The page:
1- v/;{k iz'kkld] dsfUnz; lgdkjh cSd fy0 ps;jeSu2- iz/kku O;oLFkkid ]] ]] ]] ]] ]] lnL;3- [k.M+h; la;qDr mi jftLVkj lg- lfefr;k] ]] ]]4- izcU/kd lapkyd] jktLFkku LVsV dksvijsfVo cSd t;iqj vFkok muds nokjk euksuhr 'kh'kZ lgdkjh cSd dksbZ vf/kdkjh lnL;

3. In the last para of Exbt. R/6 it has also beep mentioned that quorum for transacting the business should be three. The relevant extract from Exbt. R/6 in this regard reads as under:

;g Hkh Li'V fd;k tkrk gS fd mijksDr xfBr p;u desVh es ;s ;fn dksbZ Hkh ,d inkf/kdjh mifLFkr ugh gks rks ckdh p;u desVh ds rhu vf/kdkjh p;u es l{ke gksxs A

Thus according to the respondents at the time when the petitioner and like other persons were selected only two persons participated and as such there is a serious violation of the procedure for recruitment laid down by the Registrar. Therefore the appointment of these persons by such an illegal committee is void ab initio and the petitioner cannot derive any benefit out of such an illegal appointment order. Mr. Mridul has however submitted that Section 25F of the Industrial Disputes Act (here in after referred as the Act of 1947) shall be complied with while retrenching these persons.

4. The learned counsel for the respondent Bank Mr. Bhoot has raised preliminary objection that since the petitioner wants to invoke Section 25F of the Act of 1947, he should be asked to approach the Industrial Tribunal under the Act of 1947 and in this connection he has cited the case of Bhanwar Lal v. RSRTC and Ors. 1984 RLR 619.

5. The learned counsel for the petitioner has raised two contentions for my consideration. First that the order dated 29th May, 1985, suffers from the vice of the breach of principles of natural justice and second that the order of termination is bad being violative of Section 25F of the Act of 1947. It has been contended that the order of the Registrar dated 29th May, 1985 should be quashed and the Registrar should be direct to pass an appropriate order after hearing the petitioner. In this connection learned counsel has cited the case of Union of India v. Avtar Singh : [1984]3SCR391 and Arjun Chaubey v. Union of India 1984(2) SLR 16. I am afraid these two cases cited by the learned counsel are of no avail to the petitioner.

6. In the case of Union of India v. Avtar Singh : [1984]3SCR391 the Hon'ble Supreme Court has held as under:

In a petition for a writ of certiorari it is not proper to look into equities evaluating the facts and evidence of the case. Further, in the impugned decision the facts as appearing from the record and submissions made by the claimants were exhaustively dealt with and no case for interference was made. There were relevant considerations creating doubt on the claim of oral partition. Once the allegation of the oral partition is rejected, the respondents are not entitled to any consideration even on equitable grounds.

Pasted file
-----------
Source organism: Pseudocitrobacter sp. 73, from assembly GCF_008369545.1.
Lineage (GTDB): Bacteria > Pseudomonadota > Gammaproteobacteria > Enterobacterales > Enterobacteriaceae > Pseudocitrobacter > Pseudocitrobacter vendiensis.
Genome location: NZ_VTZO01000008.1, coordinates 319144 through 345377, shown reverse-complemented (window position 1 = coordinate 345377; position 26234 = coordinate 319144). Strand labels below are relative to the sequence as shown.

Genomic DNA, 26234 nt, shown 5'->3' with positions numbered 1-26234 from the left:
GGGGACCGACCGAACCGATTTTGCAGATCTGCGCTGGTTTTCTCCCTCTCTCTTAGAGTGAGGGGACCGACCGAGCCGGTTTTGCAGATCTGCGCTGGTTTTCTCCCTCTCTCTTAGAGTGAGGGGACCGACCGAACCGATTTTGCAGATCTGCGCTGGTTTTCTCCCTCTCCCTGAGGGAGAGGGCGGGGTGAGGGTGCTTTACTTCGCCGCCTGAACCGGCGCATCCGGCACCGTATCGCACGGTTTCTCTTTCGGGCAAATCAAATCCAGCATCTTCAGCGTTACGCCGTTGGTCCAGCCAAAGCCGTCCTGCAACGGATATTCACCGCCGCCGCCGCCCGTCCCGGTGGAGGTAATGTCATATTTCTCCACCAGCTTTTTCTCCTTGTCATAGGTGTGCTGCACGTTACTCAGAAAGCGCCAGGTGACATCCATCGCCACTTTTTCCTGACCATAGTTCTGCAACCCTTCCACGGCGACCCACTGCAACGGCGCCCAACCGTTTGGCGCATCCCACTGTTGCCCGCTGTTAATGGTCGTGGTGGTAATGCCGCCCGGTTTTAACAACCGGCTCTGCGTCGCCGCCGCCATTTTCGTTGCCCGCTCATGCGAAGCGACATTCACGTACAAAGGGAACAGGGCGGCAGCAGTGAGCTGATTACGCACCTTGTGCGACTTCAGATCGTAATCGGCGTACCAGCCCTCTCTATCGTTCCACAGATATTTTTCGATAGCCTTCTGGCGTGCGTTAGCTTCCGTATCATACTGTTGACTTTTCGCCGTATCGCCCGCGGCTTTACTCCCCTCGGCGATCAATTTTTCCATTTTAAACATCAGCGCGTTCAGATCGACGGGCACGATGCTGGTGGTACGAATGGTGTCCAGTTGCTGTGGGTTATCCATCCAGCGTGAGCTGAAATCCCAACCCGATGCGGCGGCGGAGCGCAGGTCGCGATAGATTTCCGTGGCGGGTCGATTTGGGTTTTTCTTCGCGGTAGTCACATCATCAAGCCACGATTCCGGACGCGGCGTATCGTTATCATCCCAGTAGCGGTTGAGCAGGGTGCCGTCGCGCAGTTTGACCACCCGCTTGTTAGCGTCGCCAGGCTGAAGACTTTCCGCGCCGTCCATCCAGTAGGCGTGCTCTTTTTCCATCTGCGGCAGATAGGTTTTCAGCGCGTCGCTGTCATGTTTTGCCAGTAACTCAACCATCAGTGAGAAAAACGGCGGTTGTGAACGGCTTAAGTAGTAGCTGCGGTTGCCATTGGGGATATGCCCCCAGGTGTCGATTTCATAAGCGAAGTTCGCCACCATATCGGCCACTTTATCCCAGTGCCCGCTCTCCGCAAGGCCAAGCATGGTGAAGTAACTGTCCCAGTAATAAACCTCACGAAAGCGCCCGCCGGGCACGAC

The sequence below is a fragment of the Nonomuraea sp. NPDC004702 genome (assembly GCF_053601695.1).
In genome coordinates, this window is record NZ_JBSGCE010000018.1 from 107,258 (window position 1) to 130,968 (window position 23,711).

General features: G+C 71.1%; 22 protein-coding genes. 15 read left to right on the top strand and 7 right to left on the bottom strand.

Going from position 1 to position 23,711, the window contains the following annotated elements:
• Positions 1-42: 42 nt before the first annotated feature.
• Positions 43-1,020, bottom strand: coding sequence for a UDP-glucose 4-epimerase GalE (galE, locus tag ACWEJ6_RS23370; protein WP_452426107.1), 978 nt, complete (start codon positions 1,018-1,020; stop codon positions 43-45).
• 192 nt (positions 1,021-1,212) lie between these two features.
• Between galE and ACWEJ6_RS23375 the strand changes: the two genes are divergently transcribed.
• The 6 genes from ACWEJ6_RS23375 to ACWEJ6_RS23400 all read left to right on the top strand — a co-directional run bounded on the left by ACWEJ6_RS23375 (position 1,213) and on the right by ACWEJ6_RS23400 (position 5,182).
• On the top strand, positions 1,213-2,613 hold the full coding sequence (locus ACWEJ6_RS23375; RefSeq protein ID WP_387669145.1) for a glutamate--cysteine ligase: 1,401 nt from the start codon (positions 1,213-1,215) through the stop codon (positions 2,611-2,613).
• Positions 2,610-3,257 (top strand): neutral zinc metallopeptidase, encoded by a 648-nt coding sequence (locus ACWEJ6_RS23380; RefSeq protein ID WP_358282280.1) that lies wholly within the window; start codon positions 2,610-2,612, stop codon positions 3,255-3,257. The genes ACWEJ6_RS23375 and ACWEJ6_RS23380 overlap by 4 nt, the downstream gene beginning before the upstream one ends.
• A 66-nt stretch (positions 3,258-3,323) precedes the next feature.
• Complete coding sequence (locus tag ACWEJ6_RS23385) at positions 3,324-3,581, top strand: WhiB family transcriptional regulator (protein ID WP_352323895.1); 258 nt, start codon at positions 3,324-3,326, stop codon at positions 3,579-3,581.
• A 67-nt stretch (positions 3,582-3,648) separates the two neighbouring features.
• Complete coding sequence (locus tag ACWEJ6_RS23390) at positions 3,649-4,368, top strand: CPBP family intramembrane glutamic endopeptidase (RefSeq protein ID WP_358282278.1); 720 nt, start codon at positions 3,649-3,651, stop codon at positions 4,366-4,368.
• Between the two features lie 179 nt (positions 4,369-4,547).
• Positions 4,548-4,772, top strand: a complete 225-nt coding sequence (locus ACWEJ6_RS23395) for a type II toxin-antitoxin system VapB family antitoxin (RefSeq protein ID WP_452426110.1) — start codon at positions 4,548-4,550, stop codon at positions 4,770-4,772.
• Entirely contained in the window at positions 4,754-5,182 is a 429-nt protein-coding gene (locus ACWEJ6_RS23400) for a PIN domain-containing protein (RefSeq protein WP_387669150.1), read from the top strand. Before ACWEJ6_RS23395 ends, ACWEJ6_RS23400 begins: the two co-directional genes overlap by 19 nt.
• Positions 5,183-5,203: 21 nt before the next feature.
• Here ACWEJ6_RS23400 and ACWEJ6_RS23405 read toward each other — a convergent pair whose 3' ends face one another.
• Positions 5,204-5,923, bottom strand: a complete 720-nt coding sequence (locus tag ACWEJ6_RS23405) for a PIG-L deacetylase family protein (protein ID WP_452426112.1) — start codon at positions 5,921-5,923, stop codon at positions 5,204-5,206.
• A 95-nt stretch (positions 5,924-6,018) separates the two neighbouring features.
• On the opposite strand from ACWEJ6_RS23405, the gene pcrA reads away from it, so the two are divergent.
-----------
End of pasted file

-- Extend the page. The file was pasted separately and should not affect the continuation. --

7. Thus the facts of the above case have no semblence to the case in hand.

8. Similarly in the case of Arjun Chaubey v. Union of India 1984(2) SLR 16, the Hon'ble Supreme Court has held as under:

The main thrust of the charges against the appellant related to his conduct qua respondent No. 3. Therefore, it was not open to the latter to sit in judgment over the explanation offered by the appellant and decide that the explanation was untrue. No person can be a judge in his own testimony is true.

9. This case also does not help the petitioner because here also facts are quite distinguishable.

10. It is admitted fact that at the time of selection only two persons participated in selection and selected the petitioner and thereafter appointment order has been issued, if the appointment of the petitioner is ex facie illegal and is in violation of the rules this Court will not enter or exercise its extra ordinary jurisdiction to perpetuate the illegality.

11. The learned counsel for the petitioner has submitted that Exbt. R/6 is an administrative order laying down the procedure for recruitment, any violation of such order cannot render the appointment of the petitioner void. But this is not so because as already observed above that under Rule 41 a power has been conferred on the Registrar for laying down the procedure for recruitment in such institutions and this is of a statutory character and not merely administrative in nature. Since the procedure laid down by Registrar is statutory in character therefore it was not open for the respondent Bank to violate the same in recuriting the candidates. The learned counsel at one point of time endeavoured to show that these rules are beyond the provisions of the Act. But in view of the decision of this Court reported in Phool Chand v. State of Rajasthan 1985 RLR 365, where in the Division Bench of this Court has categorically laid down that the Registrar is competent authority to lay down the procedure for recruitment under Rule 41 of the Rules. As such this contention of the learned counsel for the petitioner is rejected.